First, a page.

SKELTON: Prop. 36 and small-time crime

  • Marc Klaas points his finger like a gun while telling the story of the murdered Kimber Reynolds as he outlines his opposition to Prop 36 during the "Changing Criminal Justice in California" forum at Congregation Shomrei Torah in Santa Rosa, California on Sunday, October 14, 2012. Klaas is joined by Prop 36 supporter Steve Fabian, and forum moderator and District Attorney of Sonoma County Jill Ravitch.(BETH SCHLANKER/ The Press Democrat)

One guy stole a loaf of bread. Another was caught with a speck of meth. Somebody grabbed $1 in change from a parked car.

These men all had one thing in common besides being losers. They were sentenced to 25 years to life in prison for their crime.

Not under Taliban law in some backward, oppressive society. They were administered that severe punishment here in enlightened California under our three-strikes law.<WC> <WC1>Proposition 36 on the Nov. 6 ballot would apply some balance, prudence and logic to the sentencing of career criminals.

<WC>"<WC1>There would be proportionate justice evenly applied while still preserving the essence of a very powerful sentencing tool,<WC>"<WC1> says Los Angeles County Dis<WC>trict Attorney <WC1>Steve Cooley, one of Prop<WC>osition<WC1> 36's leading advocates.

The three-strikes law was enacted in 1994 in the wake of the L.A. riots and the kidnap-murder of 12-year-old Polly Klaas in Petaluma.<WC> <WC1>But Fresno portrait photographer Mike Reynolds was the driving force. His 18-year-old daughter Kimber had been murdered by two career criminals on a stolen motorcycle trying to snatch her purse.<WC> <WC1>Reynolds was <WC>— <WC1>is <WC>—<WC1> articulate, energetic, committed and street-smart. He got rolling on a ballot initiative to lock up repeat offenders before they could wreak more havoc. He also simultaneously pushed a bill in the Legislature.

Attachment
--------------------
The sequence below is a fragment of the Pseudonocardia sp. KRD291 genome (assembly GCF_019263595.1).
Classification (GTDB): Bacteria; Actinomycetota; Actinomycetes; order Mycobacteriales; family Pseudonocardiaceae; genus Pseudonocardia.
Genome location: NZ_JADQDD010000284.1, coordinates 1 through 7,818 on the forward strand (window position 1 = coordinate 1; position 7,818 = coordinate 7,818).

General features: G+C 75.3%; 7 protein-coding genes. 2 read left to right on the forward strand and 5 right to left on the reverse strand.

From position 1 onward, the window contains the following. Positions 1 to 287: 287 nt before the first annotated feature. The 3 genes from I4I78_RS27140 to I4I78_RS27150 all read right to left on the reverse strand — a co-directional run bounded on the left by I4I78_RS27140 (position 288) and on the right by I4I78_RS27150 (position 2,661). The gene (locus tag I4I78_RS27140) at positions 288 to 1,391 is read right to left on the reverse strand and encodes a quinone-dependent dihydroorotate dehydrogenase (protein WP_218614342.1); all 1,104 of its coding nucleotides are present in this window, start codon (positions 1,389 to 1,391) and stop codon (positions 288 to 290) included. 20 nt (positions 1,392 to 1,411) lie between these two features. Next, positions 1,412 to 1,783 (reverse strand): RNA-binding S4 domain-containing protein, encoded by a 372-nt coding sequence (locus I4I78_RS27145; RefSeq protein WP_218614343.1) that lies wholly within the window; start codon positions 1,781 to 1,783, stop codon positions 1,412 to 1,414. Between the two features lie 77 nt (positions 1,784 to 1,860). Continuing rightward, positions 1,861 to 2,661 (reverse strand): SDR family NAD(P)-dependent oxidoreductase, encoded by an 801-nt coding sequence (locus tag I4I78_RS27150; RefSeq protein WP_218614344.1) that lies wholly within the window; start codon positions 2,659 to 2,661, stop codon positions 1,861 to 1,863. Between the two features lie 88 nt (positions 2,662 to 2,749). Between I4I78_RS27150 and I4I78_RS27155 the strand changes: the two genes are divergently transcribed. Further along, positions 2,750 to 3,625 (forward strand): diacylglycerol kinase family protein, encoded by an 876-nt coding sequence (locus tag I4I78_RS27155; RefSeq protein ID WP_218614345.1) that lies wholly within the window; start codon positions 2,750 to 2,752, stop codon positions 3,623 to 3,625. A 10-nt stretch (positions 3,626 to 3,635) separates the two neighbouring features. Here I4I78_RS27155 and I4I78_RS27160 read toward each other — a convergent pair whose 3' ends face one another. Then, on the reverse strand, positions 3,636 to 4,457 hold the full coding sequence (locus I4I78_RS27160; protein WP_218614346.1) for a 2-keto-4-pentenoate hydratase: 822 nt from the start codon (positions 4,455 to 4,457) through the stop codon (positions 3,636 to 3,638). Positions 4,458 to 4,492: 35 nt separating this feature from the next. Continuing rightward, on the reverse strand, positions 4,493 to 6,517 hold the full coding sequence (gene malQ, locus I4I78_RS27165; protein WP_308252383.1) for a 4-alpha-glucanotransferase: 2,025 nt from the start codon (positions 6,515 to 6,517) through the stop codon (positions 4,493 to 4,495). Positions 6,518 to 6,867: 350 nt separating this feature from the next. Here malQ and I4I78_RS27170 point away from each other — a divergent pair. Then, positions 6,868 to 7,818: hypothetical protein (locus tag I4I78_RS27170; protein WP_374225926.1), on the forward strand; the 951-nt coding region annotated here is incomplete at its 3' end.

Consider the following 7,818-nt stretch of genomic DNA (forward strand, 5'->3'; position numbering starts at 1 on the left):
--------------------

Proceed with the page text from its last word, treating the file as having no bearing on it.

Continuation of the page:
<WC>"<WC1>Better get the hell out of the way,<WC>"<WC1> then-Assembly Speaker Willie Brown advised Democrats. They did.

The bill sailed through the Legislature. And Reynolds<WC>'<WC1> identical ballot initiative <WC>—<WC1> Pro<WC>position<WC1> 184 <WC>—<WC1> was embraced by 72<WC> percent<WC1> of voters.

The official ballot argument for Prop<WC>osition <WC1>184 promised it would <WC>"<WC1>keep career criminals, who rape women, molest innocent children and commit murder, behind bars where they belong.<WC>"<WC1> Three-strikes has helped do that. But it also has done much more. It has kept locked up for life decrepit old men whose last crime may have been shoplifting a pair of work gloves.

It's not that three-time losers shouldn't be shoved back into the slammer. But for 25 years to life? This state can no longer afford that, if it ever could. Moreover, the punishment should fit the crime.

Here's how three-strikes works: A felon who has two prior convictions for a violent or serious crime <WC>—<WC1> rape, for example, or assault with intent to rob <WC>—<WC1> is subject to a 25-to-life sentence, regardless of the latest offense. It could be pilfering food.

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